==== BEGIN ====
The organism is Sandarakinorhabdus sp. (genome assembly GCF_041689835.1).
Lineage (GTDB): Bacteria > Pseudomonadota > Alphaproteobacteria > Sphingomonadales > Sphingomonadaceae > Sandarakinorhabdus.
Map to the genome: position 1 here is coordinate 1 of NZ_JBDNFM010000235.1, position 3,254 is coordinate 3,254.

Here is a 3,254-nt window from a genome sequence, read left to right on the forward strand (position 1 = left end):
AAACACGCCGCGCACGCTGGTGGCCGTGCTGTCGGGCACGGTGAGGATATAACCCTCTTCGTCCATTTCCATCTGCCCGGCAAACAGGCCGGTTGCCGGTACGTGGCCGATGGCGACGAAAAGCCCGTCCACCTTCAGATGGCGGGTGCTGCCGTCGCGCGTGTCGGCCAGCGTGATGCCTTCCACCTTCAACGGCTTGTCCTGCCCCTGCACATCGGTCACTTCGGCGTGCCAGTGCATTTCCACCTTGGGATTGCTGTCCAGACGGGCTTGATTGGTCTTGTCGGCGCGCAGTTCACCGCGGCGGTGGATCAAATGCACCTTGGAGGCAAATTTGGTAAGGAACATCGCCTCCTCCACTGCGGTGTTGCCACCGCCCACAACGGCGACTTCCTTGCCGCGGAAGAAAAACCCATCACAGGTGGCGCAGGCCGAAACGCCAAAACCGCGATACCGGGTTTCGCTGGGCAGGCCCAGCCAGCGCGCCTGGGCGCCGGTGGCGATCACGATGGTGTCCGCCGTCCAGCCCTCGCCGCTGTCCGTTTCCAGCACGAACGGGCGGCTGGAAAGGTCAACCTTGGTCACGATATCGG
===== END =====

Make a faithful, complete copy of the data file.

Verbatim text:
The organism is Sandarakinorhabdus sp. (genome assembly GCF_041689835.1).
Lineage (GTDB): Bacteria > Pseudomonadota > Alphaproteobacteria > Sphingomonadales > Sphingomonadaceae > Sandarakinorhabdus.
Map to the genome: position 1 here is coordinate 1 of NZ_JBDNFM010000235.1, position 3,254 is coordinate 3,254.

Here is a 3,254-nt window from a genome sequence, read left to right on the forward strand (position 1 = left end):
AAACACGCCGCGCACGCTGGTGGCCGTGCTGTCGGGCACGGTGAGGATATAACCCTCTTCGTCCATTTCCATCTGCCCGGCAAACAGGCCGGTTGCCGGTACGTGGCCGATGGCGACGAAAAGCCCGTCCACCTTCAGATGGCGGGTGCTGCCGTCGCGCGTGTCGGCCAGCGTGATGCCTTCCACCTTCAACGGCTTGTCCTGCCCCTGCACATCGGTCACTTCGGCGTGCCAGTGCATTTCCACCTTGGGATTGCTGTCCAGACGGGCTTGATTGGTCTTGTCGGCGCGCAGTTCACCGCGGCGGTGGATCAAATGCACCTTGGAGGCAAATTTGGTAAGGAACATCGCCTCCTCCACTGCGGTGTTGCCACCGCCCACAACGGCGACTTCCTTGCCGCGGAAGAAAAACCCATCACAGGTGGCGCAGGCCGAAACGCCAAAACCGCGATACCGGGTTTCGCTGGGCAGGCCCAGCCAGCGCGCCTGGGCGCCGGTGGCGATCACGATGGTGTCCGCCGTCCAGCCCTCGCCGCTGTCCGTTTCCAGCACGAACGGGCGGCTGGAAAGGTCAACCTTGGTCACGATATCGG